Today's Paper Digital FAQ Obits Newsletters Enter the Fish Story Contest 🎣 NWA Vaccine Information NWA Screening Sites Virus Interactive Map Coronavirus FAQ Crime Razorback Sports Today's Photos Puzzles

Tom Dillard: Columbia County has a diverse history of cotton, timber and oil

by Tom Dillard | April 18, 2021 at 1:00 a.m.

Columbia County, located in south Arkansas adjoining Louisiana, is known as the home of Southern Arkansas University. But it has a larger history which is diverse and a bit surprising.

One of eight counties in the nation named for Christopher Columbus, it was established in 1852 from parts of Union, Ouachita, Hempstead and Lafayette counties. Mike McNeill, author of the entry on Columbia County in the Encyclopedia of Arkansas, notes that it is the only county in the state without a river, the area being drained by Dorcheat Bayou on the west and Cornie Creek to the east.

Located in the Gulf Coastal Plain, Columbia County has a pleasant landscape of low rolling hills, most of them covered by pine forests. Average elevation is 322 feet above sea level. Like many counties in the Coastal Plain, it has substantial mineral deposits.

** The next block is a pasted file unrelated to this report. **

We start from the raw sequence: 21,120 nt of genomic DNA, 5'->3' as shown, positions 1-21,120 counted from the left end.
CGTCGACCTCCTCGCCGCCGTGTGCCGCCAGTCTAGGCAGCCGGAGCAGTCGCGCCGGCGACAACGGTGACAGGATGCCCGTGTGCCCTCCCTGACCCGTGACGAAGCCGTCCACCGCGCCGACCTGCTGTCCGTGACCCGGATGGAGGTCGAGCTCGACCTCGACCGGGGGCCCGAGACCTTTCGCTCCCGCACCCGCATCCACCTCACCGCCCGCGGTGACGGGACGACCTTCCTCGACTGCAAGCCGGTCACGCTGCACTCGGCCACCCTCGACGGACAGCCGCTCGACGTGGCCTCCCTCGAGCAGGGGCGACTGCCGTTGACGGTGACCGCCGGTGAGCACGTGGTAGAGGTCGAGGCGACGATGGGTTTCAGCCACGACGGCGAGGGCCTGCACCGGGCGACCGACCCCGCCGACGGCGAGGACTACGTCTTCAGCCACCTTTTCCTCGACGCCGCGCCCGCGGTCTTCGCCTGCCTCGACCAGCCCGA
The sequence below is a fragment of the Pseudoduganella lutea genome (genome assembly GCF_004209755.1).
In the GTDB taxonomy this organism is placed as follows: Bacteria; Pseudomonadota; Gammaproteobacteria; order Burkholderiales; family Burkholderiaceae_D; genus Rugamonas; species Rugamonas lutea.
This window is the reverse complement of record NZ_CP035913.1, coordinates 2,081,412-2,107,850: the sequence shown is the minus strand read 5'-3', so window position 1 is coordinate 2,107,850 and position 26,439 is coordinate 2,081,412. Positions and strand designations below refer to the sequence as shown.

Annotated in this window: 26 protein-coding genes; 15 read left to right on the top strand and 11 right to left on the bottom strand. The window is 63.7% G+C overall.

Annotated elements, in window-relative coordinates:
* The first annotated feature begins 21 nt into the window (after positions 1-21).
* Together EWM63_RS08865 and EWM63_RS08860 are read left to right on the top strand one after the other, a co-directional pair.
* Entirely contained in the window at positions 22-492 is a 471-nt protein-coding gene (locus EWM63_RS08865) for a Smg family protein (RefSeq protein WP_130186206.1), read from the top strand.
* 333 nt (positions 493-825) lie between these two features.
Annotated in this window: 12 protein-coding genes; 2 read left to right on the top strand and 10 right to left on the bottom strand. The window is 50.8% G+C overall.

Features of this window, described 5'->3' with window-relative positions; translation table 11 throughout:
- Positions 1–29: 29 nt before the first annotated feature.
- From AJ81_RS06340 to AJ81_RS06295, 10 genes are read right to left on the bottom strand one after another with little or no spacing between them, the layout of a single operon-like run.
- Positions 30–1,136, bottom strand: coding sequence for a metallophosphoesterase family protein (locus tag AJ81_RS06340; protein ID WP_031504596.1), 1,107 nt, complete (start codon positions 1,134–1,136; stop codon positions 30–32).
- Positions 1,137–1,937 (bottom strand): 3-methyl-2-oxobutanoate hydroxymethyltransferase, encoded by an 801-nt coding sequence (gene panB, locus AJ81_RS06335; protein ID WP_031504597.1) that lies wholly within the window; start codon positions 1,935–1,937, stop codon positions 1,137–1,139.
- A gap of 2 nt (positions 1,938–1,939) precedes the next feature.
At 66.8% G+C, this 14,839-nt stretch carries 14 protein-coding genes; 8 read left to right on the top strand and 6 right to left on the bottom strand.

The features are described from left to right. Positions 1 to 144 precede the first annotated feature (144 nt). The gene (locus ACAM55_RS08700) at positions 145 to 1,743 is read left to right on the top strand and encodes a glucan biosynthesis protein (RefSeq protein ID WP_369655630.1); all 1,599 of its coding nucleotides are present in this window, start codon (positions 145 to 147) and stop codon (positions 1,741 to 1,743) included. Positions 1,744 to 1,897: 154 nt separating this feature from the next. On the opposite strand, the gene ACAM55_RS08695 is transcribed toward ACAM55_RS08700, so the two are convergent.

Cotton production was its agricultural mainstay from the beginning, with enslaved people making up a large percentage of the population. Early tax records indicate that by 1854, Columbia County had reached almost 6,000 residents, with 1,675 being enslaved. That number rose dramatically over the next few years, with the 1860 U.S. Census showing 3,599 enslaved persons in a total population of 12,449.

No time was wasted in setting up a new county government. Elections were held in February 1853, and the next month a meeting was held in a small store on a large plantation later named Frog More.

County officials appointed to select a county seat decided to lay out a new town named Magnolia. The first courthouse, a small wooden building, was completed in 1855, the same year the new town was incorporated. Magnolia grew slowly, having 259 residents in 1870.

No Civil War actions were fought in Columbia County, but an estimated 1,000 county residents fought in the Confederate Army. Union Army participation is unknown.